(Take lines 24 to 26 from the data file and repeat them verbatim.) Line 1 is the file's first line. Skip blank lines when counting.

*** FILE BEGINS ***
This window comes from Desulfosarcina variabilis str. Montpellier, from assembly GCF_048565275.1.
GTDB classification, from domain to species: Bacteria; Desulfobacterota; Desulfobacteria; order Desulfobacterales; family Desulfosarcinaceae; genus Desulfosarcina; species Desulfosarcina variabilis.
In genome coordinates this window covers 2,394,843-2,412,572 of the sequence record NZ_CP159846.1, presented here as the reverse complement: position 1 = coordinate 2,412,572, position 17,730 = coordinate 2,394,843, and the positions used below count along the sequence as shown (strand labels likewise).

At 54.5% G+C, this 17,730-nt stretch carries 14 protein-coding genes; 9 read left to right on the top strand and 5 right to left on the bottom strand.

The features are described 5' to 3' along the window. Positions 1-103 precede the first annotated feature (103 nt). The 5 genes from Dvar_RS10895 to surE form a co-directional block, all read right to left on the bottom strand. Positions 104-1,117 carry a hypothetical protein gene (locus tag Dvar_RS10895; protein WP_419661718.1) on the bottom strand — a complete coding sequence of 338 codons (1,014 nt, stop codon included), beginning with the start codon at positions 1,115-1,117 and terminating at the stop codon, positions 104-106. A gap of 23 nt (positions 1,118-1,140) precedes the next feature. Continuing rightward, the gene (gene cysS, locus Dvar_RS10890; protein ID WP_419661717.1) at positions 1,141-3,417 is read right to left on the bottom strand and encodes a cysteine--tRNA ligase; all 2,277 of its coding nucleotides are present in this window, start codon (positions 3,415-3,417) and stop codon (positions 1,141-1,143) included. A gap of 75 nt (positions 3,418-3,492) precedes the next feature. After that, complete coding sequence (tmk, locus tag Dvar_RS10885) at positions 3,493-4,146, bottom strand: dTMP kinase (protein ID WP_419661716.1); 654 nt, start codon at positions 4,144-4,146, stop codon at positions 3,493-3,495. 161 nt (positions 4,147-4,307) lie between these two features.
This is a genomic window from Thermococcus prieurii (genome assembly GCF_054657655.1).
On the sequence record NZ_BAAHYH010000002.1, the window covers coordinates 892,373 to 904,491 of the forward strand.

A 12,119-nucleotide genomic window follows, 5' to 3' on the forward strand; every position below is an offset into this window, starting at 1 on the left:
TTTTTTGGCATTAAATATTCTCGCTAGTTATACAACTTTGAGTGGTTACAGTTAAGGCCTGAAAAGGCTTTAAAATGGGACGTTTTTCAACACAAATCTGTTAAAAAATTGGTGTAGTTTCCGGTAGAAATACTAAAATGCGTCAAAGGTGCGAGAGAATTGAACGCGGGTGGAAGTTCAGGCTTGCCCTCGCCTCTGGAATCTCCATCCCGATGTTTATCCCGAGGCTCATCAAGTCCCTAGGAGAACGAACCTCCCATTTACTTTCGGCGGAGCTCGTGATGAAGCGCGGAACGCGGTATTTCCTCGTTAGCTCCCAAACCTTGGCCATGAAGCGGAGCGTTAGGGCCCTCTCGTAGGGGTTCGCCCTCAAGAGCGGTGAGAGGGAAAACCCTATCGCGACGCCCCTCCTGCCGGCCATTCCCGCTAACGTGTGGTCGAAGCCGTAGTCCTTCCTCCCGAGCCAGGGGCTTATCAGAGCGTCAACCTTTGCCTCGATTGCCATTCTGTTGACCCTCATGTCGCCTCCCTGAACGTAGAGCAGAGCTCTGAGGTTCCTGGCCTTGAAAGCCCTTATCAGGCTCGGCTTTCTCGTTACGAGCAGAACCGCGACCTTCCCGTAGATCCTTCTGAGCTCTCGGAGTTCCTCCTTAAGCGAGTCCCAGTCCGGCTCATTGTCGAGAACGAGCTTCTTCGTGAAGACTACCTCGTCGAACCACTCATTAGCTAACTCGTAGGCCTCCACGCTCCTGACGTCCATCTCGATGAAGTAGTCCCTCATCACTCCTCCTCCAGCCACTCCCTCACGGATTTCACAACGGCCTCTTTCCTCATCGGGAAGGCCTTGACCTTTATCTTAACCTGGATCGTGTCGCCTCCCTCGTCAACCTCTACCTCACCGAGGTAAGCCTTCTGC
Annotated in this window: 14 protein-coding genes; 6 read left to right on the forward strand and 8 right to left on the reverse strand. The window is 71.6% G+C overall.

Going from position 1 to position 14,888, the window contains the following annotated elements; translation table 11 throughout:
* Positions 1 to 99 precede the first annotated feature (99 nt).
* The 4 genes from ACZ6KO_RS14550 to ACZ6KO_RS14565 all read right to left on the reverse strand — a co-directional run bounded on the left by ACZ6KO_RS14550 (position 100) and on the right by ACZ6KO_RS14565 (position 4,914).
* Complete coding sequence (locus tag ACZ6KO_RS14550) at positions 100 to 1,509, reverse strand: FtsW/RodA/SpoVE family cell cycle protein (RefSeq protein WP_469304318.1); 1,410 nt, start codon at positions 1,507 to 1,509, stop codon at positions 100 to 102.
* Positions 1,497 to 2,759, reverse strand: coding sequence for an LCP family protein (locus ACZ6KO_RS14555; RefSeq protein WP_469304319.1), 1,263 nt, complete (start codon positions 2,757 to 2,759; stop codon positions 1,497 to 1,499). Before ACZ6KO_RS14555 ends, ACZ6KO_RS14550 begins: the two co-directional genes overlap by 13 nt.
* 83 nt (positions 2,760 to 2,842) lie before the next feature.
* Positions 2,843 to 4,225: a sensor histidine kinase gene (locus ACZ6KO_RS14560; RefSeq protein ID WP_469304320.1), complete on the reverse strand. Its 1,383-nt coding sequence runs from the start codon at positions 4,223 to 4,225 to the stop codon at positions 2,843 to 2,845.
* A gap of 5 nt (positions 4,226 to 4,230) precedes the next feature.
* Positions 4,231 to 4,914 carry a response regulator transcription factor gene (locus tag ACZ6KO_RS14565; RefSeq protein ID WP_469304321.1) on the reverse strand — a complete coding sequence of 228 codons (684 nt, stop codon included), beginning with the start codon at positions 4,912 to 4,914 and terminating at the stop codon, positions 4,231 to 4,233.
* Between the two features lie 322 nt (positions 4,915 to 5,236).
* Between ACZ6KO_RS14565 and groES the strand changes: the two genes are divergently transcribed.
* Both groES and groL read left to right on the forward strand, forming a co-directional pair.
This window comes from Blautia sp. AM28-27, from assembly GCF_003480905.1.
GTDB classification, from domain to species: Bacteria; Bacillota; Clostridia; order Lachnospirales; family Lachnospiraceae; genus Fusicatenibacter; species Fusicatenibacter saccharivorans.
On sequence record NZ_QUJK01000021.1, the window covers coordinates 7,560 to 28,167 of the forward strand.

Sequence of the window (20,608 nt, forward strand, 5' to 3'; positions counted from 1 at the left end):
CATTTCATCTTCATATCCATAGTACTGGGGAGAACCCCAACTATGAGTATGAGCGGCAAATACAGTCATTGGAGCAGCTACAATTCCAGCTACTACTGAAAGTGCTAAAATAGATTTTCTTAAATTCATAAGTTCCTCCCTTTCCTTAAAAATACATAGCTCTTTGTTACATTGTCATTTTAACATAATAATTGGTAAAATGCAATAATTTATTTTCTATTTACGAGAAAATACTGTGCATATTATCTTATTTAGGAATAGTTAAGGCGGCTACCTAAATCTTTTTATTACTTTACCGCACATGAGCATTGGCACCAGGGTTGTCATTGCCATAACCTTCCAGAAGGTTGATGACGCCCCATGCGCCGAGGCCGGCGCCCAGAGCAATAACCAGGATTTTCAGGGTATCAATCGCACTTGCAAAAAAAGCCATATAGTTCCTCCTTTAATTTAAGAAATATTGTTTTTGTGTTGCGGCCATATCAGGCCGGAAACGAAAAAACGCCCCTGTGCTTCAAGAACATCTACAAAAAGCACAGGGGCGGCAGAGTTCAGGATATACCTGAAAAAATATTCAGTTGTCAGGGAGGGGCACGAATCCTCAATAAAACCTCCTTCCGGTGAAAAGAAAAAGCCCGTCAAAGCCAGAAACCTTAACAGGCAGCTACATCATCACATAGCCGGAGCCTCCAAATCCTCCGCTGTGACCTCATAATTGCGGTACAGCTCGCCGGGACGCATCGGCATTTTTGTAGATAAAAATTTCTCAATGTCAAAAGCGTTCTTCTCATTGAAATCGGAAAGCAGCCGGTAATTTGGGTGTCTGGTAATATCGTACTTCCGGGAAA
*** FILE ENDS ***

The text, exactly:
GTDB classification, from domain to species: Bacteria; Bacillota; Clostridia; order Lachnospirales; family Lachnospiraceae; genus Fusicatenibacter; species Fusicatenibacter saccharivorans.
On sequence record NZ_QUJK01000021.1, the window covers coordinates 7,560 to 28,167 of the forward strand.

Sequence of the window (20,608 nt, forward strand, 5' to 3'; positions counted from 1 at the left end):